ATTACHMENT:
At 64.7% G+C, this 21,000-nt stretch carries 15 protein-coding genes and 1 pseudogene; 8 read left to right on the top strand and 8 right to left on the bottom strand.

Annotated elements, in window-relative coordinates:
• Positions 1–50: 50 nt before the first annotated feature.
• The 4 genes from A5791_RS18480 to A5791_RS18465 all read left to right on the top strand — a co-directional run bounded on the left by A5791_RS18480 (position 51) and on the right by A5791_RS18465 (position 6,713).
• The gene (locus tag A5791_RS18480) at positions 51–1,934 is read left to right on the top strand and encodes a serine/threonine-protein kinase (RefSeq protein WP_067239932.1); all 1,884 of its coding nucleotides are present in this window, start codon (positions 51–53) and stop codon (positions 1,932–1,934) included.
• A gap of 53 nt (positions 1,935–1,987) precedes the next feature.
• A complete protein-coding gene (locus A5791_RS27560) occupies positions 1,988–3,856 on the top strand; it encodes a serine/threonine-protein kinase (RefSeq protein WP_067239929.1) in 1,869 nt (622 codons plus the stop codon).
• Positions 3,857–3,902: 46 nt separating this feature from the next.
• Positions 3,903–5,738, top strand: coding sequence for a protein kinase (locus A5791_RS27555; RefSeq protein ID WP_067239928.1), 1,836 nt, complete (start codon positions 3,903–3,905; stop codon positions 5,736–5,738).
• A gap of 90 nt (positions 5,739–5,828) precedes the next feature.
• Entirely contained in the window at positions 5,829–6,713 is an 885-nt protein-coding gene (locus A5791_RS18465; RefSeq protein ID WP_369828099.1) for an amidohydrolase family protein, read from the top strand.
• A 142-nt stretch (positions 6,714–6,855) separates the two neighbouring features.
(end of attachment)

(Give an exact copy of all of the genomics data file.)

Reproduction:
At 64.7% G+C, this 21,000-nt stretch carries 15 protein-coding genes and 1 pseudogene; 8 read left to right on the top strand and 8 right to left on the bottom strand.

Annotated elements, in window-relative coordinates:
• Positions 1–50: 50 nt before the first annotated feature.
• The 4 genes from A5791_RS18480 to A5791_RS18465 all read left to right on the top strand — a co-directional run bounded on the left by A5791_RS18480 (position 51) and on the right by A5791_RS18465 (position 6,713).
• The gene (locus tag A5791_RS18480) at positions 51–1,934 is read left to right on the top strand and encodes a serine/threonine-protein kinase (RefSeq protein WP_067239932.1); all 1,884 of its coding nucleotides are present in this window, start codon (positions 51–53) and stop codon (positions 1,932–1,934) included.
• A gap of 53 nt (positions 1,935–1,987) precedes the next feature.
• A complete protein-coding gene (locus A5791_RS27560) occupies positions 1,988–3,856 on the top strand; it encodes a serine/threonine-protein kinase (RefSeq protein WP_067239929.1) in 1,869 nt (622 codons plus the stop codon).
• Positions 3,857–3,902: 46 nt separating this feature from the next.
• Positions 3,903–5,738, top strand: coding sequence for a protein kinase (locus A5791_RS27555; RefSeq protein ID WP_067239928.1), 1,836 nt, complete (start codon positions 3,903–3,905; stop codon positions 5,736–5,738).
• A gap of 90 nt (positions 5,739–5,828) precedes the next feature.
• Entirely contained in the window at positions 5,829–6,713 is an 885-nt protein-coding gene (locus A5791_RS18465; RefSeq protein ID WP_369828099.1) for an amidohydrolase family protein, read from the top strand.
• A 142-nt stretch (positions 6,714–6,855) separates the two neighbouring features.